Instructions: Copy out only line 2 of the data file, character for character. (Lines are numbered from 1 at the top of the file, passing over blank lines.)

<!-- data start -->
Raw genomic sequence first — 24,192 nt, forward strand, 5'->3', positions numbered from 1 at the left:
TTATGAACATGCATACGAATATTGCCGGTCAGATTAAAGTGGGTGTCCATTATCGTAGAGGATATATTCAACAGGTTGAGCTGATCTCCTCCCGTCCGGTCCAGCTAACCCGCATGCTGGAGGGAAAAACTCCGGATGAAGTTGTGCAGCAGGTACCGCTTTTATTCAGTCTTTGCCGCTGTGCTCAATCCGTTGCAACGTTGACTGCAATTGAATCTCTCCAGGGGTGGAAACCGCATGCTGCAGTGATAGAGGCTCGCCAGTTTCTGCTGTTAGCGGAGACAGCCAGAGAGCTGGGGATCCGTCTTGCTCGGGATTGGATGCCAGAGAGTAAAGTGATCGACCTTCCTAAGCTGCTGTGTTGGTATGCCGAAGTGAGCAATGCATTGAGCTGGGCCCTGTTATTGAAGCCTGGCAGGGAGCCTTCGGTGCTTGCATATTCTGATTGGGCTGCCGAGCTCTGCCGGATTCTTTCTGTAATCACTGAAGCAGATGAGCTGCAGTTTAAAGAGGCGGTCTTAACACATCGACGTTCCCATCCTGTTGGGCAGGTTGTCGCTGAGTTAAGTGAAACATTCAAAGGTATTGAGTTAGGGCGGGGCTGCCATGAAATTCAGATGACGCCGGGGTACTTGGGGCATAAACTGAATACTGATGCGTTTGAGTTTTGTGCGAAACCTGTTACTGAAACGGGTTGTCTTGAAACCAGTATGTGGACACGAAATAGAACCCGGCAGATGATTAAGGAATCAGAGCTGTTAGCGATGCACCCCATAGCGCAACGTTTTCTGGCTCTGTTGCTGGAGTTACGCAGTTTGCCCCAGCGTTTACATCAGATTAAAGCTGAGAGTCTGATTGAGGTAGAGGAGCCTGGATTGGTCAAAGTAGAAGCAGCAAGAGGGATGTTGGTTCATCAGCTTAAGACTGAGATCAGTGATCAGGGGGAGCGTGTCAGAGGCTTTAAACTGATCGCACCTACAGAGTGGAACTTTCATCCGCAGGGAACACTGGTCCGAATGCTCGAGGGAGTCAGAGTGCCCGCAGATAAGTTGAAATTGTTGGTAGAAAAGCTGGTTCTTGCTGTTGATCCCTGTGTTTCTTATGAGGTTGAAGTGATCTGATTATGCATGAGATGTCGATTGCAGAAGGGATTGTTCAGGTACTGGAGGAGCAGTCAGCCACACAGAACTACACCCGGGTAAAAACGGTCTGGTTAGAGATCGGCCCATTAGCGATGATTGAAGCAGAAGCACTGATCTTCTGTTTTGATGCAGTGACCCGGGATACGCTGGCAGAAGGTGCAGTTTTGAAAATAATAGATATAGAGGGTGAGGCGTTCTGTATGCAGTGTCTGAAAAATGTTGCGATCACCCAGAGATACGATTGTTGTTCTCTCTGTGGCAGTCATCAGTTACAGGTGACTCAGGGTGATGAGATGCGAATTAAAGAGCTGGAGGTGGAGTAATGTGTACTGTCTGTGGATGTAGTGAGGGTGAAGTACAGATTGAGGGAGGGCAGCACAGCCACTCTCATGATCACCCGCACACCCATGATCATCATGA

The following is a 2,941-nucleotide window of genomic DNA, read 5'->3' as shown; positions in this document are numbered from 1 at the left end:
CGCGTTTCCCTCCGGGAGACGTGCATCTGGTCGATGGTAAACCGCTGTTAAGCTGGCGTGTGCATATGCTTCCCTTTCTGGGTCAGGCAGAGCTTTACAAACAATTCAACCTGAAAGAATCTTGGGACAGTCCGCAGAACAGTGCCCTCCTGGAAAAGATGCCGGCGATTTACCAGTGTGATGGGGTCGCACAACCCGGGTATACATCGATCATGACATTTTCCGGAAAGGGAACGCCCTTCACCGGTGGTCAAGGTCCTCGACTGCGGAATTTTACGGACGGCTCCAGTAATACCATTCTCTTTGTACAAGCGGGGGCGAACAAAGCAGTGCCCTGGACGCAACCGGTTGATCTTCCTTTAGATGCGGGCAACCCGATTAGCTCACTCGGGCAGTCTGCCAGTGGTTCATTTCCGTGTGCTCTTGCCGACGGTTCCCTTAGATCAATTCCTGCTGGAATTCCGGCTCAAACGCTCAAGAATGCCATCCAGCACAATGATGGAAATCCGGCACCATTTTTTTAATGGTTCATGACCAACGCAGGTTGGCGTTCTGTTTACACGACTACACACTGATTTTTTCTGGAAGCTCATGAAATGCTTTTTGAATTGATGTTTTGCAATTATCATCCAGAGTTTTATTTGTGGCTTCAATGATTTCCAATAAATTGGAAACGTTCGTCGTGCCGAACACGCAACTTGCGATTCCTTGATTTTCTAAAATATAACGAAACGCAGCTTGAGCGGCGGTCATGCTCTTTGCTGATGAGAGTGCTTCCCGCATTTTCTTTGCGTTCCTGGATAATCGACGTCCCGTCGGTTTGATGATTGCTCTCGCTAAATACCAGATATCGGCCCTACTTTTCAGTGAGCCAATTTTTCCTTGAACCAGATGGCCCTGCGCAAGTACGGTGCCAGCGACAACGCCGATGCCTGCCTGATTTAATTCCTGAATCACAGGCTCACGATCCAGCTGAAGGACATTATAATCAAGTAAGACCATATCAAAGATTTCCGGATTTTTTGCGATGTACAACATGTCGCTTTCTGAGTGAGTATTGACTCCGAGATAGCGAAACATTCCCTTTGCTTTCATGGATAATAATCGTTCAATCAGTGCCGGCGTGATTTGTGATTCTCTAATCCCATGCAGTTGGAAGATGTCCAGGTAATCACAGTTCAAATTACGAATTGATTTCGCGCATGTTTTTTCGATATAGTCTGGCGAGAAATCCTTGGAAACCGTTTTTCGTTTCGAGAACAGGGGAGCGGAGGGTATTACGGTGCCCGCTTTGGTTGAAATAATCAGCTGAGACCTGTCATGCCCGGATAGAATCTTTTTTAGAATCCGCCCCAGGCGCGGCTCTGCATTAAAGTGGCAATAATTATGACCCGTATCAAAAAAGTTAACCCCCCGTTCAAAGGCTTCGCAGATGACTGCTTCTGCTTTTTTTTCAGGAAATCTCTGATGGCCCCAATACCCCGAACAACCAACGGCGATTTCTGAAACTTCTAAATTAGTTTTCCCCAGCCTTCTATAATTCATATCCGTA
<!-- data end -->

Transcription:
TTATGAACATGCATACGAATATTGCCGGTCAGATTAAAGTGGGTGTCCATTATCGTAGAGGATATATTCAACAGGTTGAGCTGATCTCCTCCCGTCCGGTCCAGCTAACCCGCATGCTGGAGGGAAAAACTCCGGATGAAGTTGTGCAGCAGGTACCGCTTTTATTCAGTCTTTGCCGCTGTGCTCAATCCGTTGCAACGTTGACTGCAATTGAATCTCTCCAGGGGTGGAAACCGCATGCTGCAGTGATAGAGGCTCGCCAGTTTCTGCTGTTAGCGGAGACAGCCAGAGAGCTGGGGATCCGTCTTGCTCGGGATTGGATGCCAGAGAGTAAAGTGATCGACCTTCCTAAGCTGCTGTGTTGGTATGCCGAAGTGAGCAATGCATTGAGCTGGGCCCTGTTATTGAAGCCTGGCAGGGAGCCTTCGGTGCTTGCATATTCTGATTGGGCTGCCGAGCTCTGCCGGATTCTTTCTGTAATCACTGAAGCAGATGAGCTGCAGTTTAAAGAGGCGGTCTTAACACATCGACGTTCCCATCCTGTTGGGCAGGTTGTCGCTGAGTTAAGTGAAACATTCAAAGGTATTGAGTTAGGGCGGGGCTGCCATGAAATTCAGATGACGCCGGGGTACTTGGGGCATAAACTGAATACTGATGCGTTTGAGTTTTGTGCGAAACCTGTTACTGAAACGGGTTGTCTTGAAACCAGTATGTGGACACGAAATAGAACCCGGCAGATGATTAAGGAATCAGAGCTGTTAGCGATGCACCCCATAGCGCAACGTTTTCTGGCTCTGTTGCTGGAGTTACGCAGTTTGCCCCAGCGTTTACATCAGATTAAAGCTGAGAGTCTGATTGAGGTAGAGGAGCCTGGATTGGTCAAAGTAGAAGCAGCAAGAGGGATGTTGGTTCATCAGCTTAAGACTGAGATCAGTGATCAGGGGGAGCGTGTCAGAGGCTTTAAACTGATCGCACCTACAGAGTGGAACTTTCATCCGCAGGGAACACTGGTCCGAATGCTCGAGGGAGTCAGAGTGCCCGCAGATAAGTTGAAATTGTTGGTAGAAAAGCTGGTTCTTGCTGTTGATCCCTGTGTTTCTTATGAGGTTGAAGTGATCTGATTATGCATGAGATGTCGATTGCAGAAGGGATTGTTCAGGTACTGGAGGAGCAGTCAGCCACACAGAACTACACCCGGGTAAAAACGGTCTGGTTAGAGATCGGCCCATTAGCGATGATTGAAGCAGAAGCACTGATCTTCTGTTTTGATGCAGTGACCCGGGATACGCTGGCAGAAGGTGCAGTTTTGAAAATAATAGATATAGAGGGTGAGGCGTTCTGTATGCAGTGTCTGAAAAATGTTGCGATCACCCAGAGATACGATTGTTGTTCTCTCTGTGGCAGTCATCAGTTACAGGTGACTCAGGGTGATGAGATGCGAATTAAAGAGCTGGAGGTGGAGTAATGTGTACTGTCTGTGGATGTAGTGAGGGTGAAGTACAGATTGAGGGAGGGCAGCACAGCCACTCTCATGATCACCCGCACACCCATGATCATCATGA